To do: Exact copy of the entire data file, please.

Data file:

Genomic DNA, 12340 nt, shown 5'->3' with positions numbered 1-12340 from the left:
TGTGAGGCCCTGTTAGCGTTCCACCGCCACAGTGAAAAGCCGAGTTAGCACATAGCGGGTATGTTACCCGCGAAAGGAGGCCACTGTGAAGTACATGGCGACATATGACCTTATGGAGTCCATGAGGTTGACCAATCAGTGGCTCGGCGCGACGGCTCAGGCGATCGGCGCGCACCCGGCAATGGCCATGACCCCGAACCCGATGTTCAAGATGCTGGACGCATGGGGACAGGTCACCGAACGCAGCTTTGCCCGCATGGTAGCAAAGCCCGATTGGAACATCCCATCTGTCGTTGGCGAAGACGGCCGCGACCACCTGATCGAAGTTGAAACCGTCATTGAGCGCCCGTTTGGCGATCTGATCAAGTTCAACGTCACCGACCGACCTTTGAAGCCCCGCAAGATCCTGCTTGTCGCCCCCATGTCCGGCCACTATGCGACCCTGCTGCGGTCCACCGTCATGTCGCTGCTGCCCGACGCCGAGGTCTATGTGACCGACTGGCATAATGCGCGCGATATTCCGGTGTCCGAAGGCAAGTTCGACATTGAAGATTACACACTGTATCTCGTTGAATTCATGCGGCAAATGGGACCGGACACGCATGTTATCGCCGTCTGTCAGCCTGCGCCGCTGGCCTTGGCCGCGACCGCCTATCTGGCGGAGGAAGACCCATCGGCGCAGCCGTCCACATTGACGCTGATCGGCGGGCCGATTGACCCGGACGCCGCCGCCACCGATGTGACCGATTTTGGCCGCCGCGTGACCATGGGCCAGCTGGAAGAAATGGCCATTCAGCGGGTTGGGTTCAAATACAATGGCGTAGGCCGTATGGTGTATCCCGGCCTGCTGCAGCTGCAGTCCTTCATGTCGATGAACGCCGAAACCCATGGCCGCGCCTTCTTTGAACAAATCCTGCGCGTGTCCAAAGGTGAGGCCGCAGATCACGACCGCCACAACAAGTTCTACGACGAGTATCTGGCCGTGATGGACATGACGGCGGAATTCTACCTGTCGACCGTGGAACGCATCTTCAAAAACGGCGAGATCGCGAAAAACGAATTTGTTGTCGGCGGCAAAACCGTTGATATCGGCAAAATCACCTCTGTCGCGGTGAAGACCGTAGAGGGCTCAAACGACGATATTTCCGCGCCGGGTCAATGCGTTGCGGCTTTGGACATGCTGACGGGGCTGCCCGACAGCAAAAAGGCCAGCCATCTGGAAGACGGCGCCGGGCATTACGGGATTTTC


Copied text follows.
Genomic DNA, 12340 nt, shown 5'->3' with positions numbered 1-12340 from the left:
TGTGAGGCCCTGTTAGCGTTCCACCGCCACAGTGAAAAGCCGAGTTAGCACATAGCGGGTATGTTACCCGCGAAAGGAGGCCACTGTGAAGTACATGGCGACATATGACCTTATGGAGTCCATGAGGTTGACCAATCAGTGGCTCGGCGCGACGGCTCAGGCGATCGGCGCGCACCCGGCAATGGCCATGACCCCGAACCCGATGTTCAAGATGCTGGACGCATGGGGACAGGTCACCGAACGCAGCTTTGCCCGCATGGTAGCAAAGCCCGATTGGAACATCCCATCTGTCGTTGGCGAAGACGGCCGCGACCACCTGATCGAAGTTGAAACCGTCATTGAGCGCCCGTTTGGCGATCTGATCAAGTTCAACGTCACCGACCGACCTTTGAAGCCCCGCAAGATCCTGCTTGTCGCCCCCATGTCCGGCCACTATGCGACCCTGCTGCGGTCCACCGTCATGTCGCTGCTGCCCGACGCCGAGGTCTATGTGACCGACTGGCATAATGCGCGCGATATTCCGGTGTCCGAAGGCAAGTTCGACATTGAAGATTACACACTGTATCTCGTTGAATTCATGCGGCAAATGGGACCGGACACGCATGTTATCGCCGTCTGTCAGCCTGCGCCGCTGGCCTTGGCCGCGACCGCCTATCTGGCGGAGGAAGACCCATCGGCGCAGCCGTCCACATTGACGCTGATCGGCGGGCCGATTGACCCGGACGCCGCCGCCACCGATGTGACCGATTTTGGCCGCCGCGTGACCATGGGCCAGCTGGAAGAAATGGCCATTCAGCGGGTTGGGTTCAAATACAATGGCGTAGGCCGTATGGTGTATCCCGGCCTGCTGCAGCTGCAGTCCTTCATGTCGATGAACGCCGAAACCCATGGCCGCGCCTTCTTTGAACAAATCCTGCGCGTGTCCAAAGGTGAGGCCGCAGATCACGACCGCCACAACAAGTTCTACGACGAGTATCTGGCCGTGATGGACATGACGGCGGAATTCTACCTGTCGACCGTGGAACGCATCTTCAAAAACGGCGAGATCGCGAAAAACGAATTTGTTGTCGGCGGCAAAACCGTTGATATCGGCAAAATCACCTCTGTCGCGGTGAAGACCGTAGAGGGCTCAAACGACGATATTTCCGCGCCGGGTCAATGCGTTGCGGCTTTGGACATGCTGACGGGGCTGCCCGACAGCAAAAAGGCCAGCCATCTGGAAGACGGCGCCGGGCATTACGGGATTTTC